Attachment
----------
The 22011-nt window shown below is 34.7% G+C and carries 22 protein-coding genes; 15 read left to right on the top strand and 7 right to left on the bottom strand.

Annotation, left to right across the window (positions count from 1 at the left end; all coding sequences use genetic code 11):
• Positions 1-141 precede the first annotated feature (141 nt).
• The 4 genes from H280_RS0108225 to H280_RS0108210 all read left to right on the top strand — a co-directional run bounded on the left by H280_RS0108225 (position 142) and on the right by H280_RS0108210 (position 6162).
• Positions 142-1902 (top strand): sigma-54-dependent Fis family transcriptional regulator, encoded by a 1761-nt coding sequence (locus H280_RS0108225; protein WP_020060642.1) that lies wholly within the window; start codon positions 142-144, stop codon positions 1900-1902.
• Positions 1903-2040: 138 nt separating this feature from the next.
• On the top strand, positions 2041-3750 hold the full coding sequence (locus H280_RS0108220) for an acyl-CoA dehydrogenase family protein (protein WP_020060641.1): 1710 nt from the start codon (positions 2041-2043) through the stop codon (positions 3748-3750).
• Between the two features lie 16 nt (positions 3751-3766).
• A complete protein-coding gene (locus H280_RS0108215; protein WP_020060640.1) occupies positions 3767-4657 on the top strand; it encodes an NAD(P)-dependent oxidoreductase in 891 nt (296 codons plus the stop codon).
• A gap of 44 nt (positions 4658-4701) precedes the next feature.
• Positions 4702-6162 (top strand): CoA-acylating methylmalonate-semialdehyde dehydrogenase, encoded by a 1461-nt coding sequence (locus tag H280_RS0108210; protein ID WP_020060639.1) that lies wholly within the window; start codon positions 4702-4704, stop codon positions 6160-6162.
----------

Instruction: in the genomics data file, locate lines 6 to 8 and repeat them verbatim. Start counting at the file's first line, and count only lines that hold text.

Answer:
• Positions 1903-2040: 138 nt separating this feature from the next.
• On the top strand, positions 2041-3750 hold the full coding sequence (locus H280_RS0108220) for an acyl-CoA dehydrogenase family protein (protein WP_020060641.1): 1710 nt from the start codon (positions 2041-2043) through the stop codon (positions 3748-3750).
• Between the two features lie 16 nt (positions 3751-3766).